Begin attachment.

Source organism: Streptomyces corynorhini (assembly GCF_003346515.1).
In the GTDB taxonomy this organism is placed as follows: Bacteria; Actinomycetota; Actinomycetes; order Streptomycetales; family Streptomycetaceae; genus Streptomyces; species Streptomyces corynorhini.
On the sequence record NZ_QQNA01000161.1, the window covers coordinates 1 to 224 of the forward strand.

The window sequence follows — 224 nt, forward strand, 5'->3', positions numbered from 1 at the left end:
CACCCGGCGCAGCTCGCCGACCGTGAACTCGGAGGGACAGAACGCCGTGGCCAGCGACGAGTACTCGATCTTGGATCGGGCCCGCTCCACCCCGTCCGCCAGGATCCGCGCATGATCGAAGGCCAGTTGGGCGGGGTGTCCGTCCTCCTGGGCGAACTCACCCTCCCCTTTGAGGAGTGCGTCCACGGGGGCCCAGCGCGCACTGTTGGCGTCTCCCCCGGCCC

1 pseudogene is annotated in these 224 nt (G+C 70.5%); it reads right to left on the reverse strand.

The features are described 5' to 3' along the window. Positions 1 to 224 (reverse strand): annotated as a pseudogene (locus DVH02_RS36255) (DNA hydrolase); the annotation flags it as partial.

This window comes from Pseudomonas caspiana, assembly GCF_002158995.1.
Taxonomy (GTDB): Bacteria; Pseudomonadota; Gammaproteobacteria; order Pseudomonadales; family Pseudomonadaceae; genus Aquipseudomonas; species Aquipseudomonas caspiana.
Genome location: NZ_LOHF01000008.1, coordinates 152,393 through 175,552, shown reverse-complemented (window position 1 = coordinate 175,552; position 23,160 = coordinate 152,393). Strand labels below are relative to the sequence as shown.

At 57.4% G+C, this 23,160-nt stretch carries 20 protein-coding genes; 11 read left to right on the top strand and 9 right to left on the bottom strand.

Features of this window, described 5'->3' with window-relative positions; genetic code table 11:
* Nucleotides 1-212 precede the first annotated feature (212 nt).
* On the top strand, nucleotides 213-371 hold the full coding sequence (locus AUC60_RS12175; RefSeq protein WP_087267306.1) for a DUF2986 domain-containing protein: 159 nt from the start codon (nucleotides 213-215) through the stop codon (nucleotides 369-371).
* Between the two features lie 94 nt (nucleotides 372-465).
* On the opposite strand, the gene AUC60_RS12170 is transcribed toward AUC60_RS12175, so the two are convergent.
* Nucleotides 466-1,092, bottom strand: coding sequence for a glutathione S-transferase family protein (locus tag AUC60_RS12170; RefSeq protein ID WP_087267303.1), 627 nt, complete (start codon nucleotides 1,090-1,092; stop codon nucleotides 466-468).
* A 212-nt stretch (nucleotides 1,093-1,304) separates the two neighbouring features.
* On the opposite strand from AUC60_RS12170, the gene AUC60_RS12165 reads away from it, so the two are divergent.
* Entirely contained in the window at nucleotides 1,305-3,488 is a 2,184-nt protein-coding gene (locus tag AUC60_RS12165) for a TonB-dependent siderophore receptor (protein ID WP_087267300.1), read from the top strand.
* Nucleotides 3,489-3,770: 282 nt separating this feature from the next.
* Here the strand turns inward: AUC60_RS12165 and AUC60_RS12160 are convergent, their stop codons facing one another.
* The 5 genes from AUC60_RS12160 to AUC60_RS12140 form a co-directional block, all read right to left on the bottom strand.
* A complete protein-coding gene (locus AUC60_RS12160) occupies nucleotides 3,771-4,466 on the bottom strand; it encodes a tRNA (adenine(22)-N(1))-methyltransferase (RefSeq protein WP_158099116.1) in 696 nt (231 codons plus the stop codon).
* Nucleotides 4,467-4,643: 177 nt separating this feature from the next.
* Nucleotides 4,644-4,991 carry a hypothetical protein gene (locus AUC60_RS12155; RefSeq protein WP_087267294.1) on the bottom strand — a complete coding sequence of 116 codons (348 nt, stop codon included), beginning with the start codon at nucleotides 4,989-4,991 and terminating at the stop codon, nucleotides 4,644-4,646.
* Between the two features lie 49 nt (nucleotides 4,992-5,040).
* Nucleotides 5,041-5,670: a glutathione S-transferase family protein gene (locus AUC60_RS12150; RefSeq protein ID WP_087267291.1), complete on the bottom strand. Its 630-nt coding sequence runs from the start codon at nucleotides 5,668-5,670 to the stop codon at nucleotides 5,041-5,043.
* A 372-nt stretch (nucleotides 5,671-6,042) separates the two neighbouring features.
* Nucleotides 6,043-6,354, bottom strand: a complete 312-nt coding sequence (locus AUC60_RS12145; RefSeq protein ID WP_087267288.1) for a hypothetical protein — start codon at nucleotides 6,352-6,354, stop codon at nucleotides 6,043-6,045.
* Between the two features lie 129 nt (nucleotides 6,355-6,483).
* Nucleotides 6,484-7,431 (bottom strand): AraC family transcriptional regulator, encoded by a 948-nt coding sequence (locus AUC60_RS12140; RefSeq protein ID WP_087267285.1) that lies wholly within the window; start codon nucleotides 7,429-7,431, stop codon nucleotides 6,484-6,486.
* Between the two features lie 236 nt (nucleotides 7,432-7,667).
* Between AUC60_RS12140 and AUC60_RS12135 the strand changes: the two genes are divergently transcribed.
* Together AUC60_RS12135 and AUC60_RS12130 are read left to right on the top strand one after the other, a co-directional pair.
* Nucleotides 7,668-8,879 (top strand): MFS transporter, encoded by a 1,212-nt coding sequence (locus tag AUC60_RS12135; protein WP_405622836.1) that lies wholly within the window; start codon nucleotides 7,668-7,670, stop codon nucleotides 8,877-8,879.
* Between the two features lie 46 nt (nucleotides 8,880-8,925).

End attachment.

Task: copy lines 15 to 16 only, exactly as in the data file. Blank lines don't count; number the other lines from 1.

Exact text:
* Between the two features lie 94 nt (nucleotides 372-465).
* On the opposite strand, the gene AUC60_RS12170 is transcribed toward AUC60_RS12175, so the two are convergent.